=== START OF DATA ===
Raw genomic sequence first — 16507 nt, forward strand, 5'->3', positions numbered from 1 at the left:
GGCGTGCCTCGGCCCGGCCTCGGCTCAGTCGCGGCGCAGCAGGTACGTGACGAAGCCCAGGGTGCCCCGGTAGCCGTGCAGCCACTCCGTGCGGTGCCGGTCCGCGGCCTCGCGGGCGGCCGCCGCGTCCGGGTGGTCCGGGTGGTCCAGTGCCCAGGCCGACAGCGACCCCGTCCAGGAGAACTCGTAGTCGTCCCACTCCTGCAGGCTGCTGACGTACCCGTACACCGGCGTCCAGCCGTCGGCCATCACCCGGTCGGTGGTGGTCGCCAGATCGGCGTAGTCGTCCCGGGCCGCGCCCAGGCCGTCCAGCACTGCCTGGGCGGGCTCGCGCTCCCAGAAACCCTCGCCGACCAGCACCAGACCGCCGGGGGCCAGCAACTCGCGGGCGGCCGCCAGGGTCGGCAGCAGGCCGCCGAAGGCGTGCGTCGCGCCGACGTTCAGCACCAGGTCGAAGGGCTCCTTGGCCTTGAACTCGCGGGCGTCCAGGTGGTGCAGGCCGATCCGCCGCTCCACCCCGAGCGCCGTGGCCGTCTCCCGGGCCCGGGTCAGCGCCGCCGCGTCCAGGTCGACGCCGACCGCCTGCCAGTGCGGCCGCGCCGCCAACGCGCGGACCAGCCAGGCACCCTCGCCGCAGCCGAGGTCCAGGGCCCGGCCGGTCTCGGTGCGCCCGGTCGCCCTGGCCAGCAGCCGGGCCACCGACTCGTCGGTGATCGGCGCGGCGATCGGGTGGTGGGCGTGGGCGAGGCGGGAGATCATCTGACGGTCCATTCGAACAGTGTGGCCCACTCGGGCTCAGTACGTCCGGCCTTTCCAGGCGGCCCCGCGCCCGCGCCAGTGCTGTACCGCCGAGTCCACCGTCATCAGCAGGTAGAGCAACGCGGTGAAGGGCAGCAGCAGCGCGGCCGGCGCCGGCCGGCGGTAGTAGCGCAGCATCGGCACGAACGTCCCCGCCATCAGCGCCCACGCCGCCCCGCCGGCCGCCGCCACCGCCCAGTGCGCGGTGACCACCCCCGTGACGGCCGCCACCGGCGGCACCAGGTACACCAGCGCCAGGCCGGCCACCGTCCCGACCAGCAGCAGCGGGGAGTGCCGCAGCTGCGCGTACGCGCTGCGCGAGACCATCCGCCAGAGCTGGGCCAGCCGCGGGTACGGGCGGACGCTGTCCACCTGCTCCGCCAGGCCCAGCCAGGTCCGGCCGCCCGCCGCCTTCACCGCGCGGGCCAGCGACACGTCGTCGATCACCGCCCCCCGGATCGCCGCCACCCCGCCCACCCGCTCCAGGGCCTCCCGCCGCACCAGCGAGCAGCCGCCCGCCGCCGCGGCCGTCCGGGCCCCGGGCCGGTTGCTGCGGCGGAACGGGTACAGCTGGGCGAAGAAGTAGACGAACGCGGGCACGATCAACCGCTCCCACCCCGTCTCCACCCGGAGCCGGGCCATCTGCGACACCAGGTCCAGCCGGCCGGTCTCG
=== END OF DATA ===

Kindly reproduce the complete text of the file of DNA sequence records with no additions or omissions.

Raw genomic sequence first — 16507 nt, forward strand, 5'->3', positions numbered from 1 at the left:
GGCGTGCCTCGGCCCGGCCTCGGCTCAGTCGCGGCGCAGCAGGTACGTGACGAAGCCCAGGGTGCCCCGGTAGCCGTGCAGCCACTCCGTGCGGTGCCGGTCCGCGGCCTCGCGGGCGGCCGCCGCGTCCGGGTGGTCCGGGTGGTCCAGTGCCCAGGCCGACAGCGACCCCGTCCAGGAGAACTCGTAGTCGTCCCACTCCTGCAGGCTGCTGACGTACCCGTACACCGGCGTCCAGCCGTCGGCCATCACCCGGTCGGTGGTGGTCGCCAGATCGGCGTAGTCGTCCCGGGCCGCGCCCAGGCCGTCCAGCACTGCCTGGGCGGGCTCGCGCTCCCAGAAACCCTCGCCGACCAGCACCAGACCGCCGGGGGCCAGCAACTCGCGGGCGGCCGCCAGGGTCGGCAGCAGGCCGCCGAAGGCGTGCGTCGCGCCGACGTTCAGCACCAGGTCGAAGGGCTCCTTGGCCTTGAACTCGCGGGCGTCCAGGTGGTGCAGGCCGATCCGCCGCTCCACCCCGAGCGCCGTGGCCGTCTCCCGGGCCCGGGTCAGCGCCGCCGCGTCCAGGTCGACGCCGACCGCCTGCCAGTGCGGCCGCGCCGCCAACGCGCGGACCAGCCAGGCACCCTCGCCGCAGCCGAGGTCCAGGGCCCGGCCGGTCTCGGTGCGCCCGGTCGCCCTGGCCAGCAGCCGGGCCACCGACTCGTCGGTGATCGGCGCGGCGATCGGGTGGTGGGCGTGGGCGAGGCGGGAGATCATCTGACGGTCCATTCGAACAGTGTGGCCCACTCGGGCTCAGTACGTCCGGCCTTTCCAGGCGGCCCCGCGCCCGCGCCAGTGCTGTACCGCCGAGTCCACCGTCATCAGCAGGTAGAGCAACGCGGTGAAGGGCAGCAGCAGCGCGGCCGGCGCCGGCCGGCGGTAGTAGCGCAGCATCGGCACGAACGTCCCCGCCATCAGCGCCCACGCCGCCCCGCCGGCCGCCGCCACCGCCCAGTGCGCGGTGACCACCCCCGTGACGGCCGCCACCGGCGGCACCAGGTACACCAGCGCCAGGCCGGCCACCGTCCCGACCAGCAGCAGCGGGGAGTGCCGCAGCTGCGCGTACGCGCTGCGCGAGACCATCCGCCAGAGCTGGGCCAGCCGCGGGTACGGGCGGACGCTGTCCACCTGCTCCGCCAGGCCCAGCCAGGTCCGGCCGCCCGCCGCCTTCACCGCGCGGGCCAGCGACACGTCGTCGATCACCGCCCCCCGGATCGCCGCCACCCCGCCCACCCGCTCCAGGGCCTCCCGCCGCACCAGCGAGCAGCCGCCCGCCGCCGCGGCCGTCCGGGCCCCGGGCCGGTTGCTGCGGCGGAACGGGTACAGCTGGGCGAAGAAGTAGACGAACGCGGGCACGATCAACCGCTCCCACCCCGTCTCCACCCGGAGCCGGGCCATCTGCGACACCAGGTCCAGCCGGCCGGTCTCG